Recently, I was taking my
significant other out to dinner when she asks me where I want to go. My answer,
like any reasonable gentleman, was “wherever you’d like to go is fine by me.”
Then it struck me – though I
was picking up the check, she made
the decision based on what pleased her.
Those moments happen all the
time, and can greatly influence buying habits and, often times, be the driving
force behind the rapid adoption of new products. Take my company, TV Ears (www.tvears.com), for instance. A significant
percentage of our customers buy our doctor-recommended assisted listening
devices because their family and friends have told them in no uncertain terms
how tired they are of being blown out of the living room because the television
volume is turned up too loud. In several cases, spouses of our customers tell
us that the product has literally saved their marriage!
So while not always the
dominant reason for the purchase, the buyer’s circle of friends and confidants
can be a big factor in why people ultimately open up their purse strings.
Influencers are an essential
target audience in our marketing strategy, and I would bet that other companies
do the same. I’ve found, however, that this is easier said than done, and due
care and consideration for how best to communicate with them is essential if
sales are to rise. In order to prevent others from reinventing the wheel, I thought
I’d offer the three questions I try to answer when setting up a new promotion initiative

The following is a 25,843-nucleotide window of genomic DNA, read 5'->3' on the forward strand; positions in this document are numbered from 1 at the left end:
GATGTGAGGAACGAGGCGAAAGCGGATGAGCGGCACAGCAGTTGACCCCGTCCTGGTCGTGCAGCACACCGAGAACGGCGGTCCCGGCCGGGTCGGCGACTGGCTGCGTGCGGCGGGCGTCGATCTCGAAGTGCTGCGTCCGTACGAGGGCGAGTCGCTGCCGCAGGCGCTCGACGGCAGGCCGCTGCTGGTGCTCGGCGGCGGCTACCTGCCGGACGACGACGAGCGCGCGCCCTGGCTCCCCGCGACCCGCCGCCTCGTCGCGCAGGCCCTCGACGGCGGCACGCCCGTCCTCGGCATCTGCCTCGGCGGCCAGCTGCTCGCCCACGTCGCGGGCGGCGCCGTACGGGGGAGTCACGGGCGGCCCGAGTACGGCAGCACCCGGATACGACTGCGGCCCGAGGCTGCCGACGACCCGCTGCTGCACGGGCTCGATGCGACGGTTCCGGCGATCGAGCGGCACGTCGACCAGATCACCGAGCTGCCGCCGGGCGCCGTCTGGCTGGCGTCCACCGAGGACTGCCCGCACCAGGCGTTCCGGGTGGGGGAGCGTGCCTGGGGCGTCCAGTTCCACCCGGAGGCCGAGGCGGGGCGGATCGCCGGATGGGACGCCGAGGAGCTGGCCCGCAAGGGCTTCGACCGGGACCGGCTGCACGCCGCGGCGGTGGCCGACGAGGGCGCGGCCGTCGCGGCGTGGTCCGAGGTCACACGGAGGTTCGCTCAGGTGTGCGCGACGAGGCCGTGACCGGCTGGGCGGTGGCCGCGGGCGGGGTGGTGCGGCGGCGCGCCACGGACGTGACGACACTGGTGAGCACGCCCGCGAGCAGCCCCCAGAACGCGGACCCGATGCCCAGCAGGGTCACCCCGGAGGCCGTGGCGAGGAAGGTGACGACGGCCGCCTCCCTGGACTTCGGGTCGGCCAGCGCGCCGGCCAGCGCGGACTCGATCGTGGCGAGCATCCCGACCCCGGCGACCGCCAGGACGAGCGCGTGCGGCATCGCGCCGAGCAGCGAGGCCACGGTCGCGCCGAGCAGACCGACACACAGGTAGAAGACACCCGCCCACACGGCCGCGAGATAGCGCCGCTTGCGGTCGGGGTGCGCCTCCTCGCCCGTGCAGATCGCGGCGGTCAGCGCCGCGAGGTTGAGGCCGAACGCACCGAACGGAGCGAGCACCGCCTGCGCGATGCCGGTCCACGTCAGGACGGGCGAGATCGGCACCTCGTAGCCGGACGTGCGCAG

for this specific group:
- How do
the influencer’s pain points differ from the buying customer? Though the outcome may be the same, the
perspective could be much different. In the case of TV Ears, the value to
the influencer is one of providing peace, harmony and, in some cases,
marital bliss! For the buyer it most likely means hearing the television
are the key factors in an influencer’s selection of one product over a
rival? Depending on the
individual, the overarching question may have as much to do with
convenience and appearance as it does feature and function. Regardless,
understanding these nuances and answering to them could make the difference
between landing a sale and losing one.
does the influencer like to hear about such products? Now that I know what the pain points are and
the factors that influencers will include in their purchasing decision, I
must understand how best to communicate with them. For instance, if my
main customers for TV Ears are married men over 50, advertising to the always
influential woman of the house will probably be more effective if we stay
away from the Sports sections of the newspapers. That’s certainly not to
say that the wives aren’t interested in such topics, but chances are,
they’re reading other sections more frequently and the awareness factor
will rise more rapidly if I cater to their habits more effectively.
The level of effort to
specifically reach out to influencers may be higher, but experience tells me
the return is far greater. Communicating with those that the customer holds in
high regard can be almost as good as word of mouth referrals. That’s why it’s a
big part of our marketing initiative, and, as a result, our sales.